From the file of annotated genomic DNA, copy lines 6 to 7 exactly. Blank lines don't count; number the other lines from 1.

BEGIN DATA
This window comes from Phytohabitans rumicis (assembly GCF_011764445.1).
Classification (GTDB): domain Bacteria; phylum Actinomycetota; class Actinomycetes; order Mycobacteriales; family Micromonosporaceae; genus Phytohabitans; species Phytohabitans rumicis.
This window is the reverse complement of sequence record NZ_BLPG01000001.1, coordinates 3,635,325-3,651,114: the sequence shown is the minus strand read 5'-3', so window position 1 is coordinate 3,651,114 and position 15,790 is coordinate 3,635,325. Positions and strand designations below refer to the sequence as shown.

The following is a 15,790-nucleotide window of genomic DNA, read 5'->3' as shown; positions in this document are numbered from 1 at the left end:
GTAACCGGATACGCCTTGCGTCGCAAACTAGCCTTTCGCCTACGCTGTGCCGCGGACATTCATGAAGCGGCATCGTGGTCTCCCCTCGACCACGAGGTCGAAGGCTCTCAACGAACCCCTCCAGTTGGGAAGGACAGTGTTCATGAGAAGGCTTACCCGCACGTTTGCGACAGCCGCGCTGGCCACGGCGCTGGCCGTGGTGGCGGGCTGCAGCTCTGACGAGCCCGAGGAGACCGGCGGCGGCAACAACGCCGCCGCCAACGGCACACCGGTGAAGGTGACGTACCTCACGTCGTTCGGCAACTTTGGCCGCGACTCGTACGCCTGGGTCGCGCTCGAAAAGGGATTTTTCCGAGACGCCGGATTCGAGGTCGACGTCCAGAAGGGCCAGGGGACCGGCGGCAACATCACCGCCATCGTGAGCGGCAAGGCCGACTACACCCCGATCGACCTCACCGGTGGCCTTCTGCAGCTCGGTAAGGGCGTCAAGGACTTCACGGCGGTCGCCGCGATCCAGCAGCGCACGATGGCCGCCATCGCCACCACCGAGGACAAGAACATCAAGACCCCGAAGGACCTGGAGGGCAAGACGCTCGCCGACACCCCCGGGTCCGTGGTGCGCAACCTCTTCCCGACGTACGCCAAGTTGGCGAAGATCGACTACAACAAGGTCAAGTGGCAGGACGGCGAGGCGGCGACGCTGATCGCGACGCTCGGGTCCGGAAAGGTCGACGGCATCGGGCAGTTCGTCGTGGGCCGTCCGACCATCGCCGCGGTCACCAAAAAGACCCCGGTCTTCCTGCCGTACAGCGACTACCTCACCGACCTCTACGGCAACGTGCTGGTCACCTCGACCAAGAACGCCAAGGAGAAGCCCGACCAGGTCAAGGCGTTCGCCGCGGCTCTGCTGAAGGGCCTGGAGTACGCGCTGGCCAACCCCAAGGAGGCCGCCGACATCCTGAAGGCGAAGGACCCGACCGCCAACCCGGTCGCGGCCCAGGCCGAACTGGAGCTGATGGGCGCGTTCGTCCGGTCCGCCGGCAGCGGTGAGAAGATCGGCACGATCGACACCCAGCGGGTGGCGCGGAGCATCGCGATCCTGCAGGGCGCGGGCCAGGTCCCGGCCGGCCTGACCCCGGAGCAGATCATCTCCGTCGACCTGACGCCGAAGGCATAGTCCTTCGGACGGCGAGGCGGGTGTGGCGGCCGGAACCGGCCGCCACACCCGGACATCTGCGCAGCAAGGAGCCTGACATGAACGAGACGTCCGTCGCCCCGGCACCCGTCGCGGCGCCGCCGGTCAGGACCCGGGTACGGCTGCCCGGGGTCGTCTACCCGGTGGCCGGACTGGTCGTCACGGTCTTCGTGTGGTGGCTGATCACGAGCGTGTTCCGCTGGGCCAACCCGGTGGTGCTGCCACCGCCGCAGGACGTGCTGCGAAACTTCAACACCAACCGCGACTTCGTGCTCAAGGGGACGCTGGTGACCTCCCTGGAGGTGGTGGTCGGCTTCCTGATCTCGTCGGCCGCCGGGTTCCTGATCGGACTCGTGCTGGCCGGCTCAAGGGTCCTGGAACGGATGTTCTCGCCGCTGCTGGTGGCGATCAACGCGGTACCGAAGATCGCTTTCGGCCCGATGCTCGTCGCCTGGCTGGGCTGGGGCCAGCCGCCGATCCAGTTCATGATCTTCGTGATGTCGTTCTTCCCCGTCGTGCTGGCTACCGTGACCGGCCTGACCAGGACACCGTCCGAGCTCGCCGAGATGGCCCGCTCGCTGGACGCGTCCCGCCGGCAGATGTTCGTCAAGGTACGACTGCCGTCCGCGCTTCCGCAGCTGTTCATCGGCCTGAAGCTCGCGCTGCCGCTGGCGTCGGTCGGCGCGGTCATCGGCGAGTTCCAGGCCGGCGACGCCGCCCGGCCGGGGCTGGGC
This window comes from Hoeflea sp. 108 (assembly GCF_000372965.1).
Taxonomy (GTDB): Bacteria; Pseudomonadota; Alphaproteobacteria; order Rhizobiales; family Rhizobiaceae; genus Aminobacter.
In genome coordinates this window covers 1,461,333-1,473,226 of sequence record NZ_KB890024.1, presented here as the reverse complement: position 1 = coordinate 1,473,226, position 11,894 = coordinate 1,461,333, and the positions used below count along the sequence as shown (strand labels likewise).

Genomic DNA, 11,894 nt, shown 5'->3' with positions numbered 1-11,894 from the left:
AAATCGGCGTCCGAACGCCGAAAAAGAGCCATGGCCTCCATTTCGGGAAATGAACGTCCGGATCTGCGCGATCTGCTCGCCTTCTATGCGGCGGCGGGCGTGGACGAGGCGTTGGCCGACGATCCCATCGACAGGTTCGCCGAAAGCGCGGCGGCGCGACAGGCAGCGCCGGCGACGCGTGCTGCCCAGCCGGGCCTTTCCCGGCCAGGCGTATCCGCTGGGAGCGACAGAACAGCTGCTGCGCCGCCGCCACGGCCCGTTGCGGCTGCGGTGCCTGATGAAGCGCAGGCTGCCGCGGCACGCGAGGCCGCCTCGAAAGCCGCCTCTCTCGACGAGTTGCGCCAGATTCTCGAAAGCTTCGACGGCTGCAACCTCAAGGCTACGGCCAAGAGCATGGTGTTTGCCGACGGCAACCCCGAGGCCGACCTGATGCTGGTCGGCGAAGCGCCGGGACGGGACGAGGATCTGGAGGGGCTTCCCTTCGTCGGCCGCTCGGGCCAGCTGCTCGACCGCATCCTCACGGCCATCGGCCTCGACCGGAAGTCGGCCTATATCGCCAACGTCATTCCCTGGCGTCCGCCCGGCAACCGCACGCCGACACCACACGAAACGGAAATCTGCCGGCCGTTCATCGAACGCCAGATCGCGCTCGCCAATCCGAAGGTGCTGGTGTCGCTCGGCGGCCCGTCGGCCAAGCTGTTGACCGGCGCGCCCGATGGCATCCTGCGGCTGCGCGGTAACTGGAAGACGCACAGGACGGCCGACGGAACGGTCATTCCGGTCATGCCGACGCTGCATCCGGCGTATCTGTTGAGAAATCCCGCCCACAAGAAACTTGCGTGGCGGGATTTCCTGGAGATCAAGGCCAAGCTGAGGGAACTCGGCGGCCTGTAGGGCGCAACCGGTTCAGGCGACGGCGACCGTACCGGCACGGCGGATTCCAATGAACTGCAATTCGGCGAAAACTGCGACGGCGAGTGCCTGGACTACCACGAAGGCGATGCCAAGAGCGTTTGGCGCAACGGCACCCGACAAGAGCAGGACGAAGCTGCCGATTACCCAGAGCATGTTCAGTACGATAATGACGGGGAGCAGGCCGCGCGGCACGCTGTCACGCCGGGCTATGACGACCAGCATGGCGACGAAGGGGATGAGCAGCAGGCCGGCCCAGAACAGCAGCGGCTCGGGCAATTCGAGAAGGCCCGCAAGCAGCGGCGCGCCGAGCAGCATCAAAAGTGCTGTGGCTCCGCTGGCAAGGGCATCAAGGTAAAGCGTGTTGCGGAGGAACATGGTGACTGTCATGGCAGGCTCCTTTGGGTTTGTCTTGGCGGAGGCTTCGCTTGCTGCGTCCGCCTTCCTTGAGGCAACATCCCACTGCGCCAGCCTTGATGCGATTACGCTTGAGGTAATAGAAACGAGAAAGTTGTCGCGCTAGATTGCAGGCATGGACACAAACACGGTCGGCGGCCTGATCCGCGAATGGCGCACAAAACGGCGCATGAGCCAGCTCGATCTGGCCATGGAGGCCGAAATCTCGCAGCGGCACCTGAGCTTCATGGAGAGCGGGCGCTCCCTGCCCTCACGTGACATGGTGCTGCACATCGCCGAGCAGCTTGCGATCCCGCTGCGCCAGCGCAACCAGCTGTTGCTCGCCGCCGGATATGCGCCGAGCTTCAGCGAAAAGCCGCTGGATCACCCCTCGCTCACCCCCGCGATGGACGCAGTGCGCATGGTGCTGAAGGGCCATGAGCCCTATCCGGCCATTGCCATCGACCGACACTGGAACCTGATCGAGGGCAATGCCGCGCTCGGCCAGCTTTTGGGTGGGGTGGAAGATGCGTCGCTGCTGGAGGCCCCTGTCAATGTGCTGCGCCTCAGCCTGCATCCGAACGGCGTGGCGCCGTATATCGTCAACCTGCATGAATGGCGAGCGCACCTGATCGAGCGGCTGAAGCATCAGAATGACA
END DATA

This window comes from Hoeflea sp. 108 (assembly GCF_000372965.1).
Taxonomy (GTDB): Bacteria; Pseudomonadota; Alphaproteobacteria; order Rhizobiales; family Rhizobiaceae; genus Aminobacter.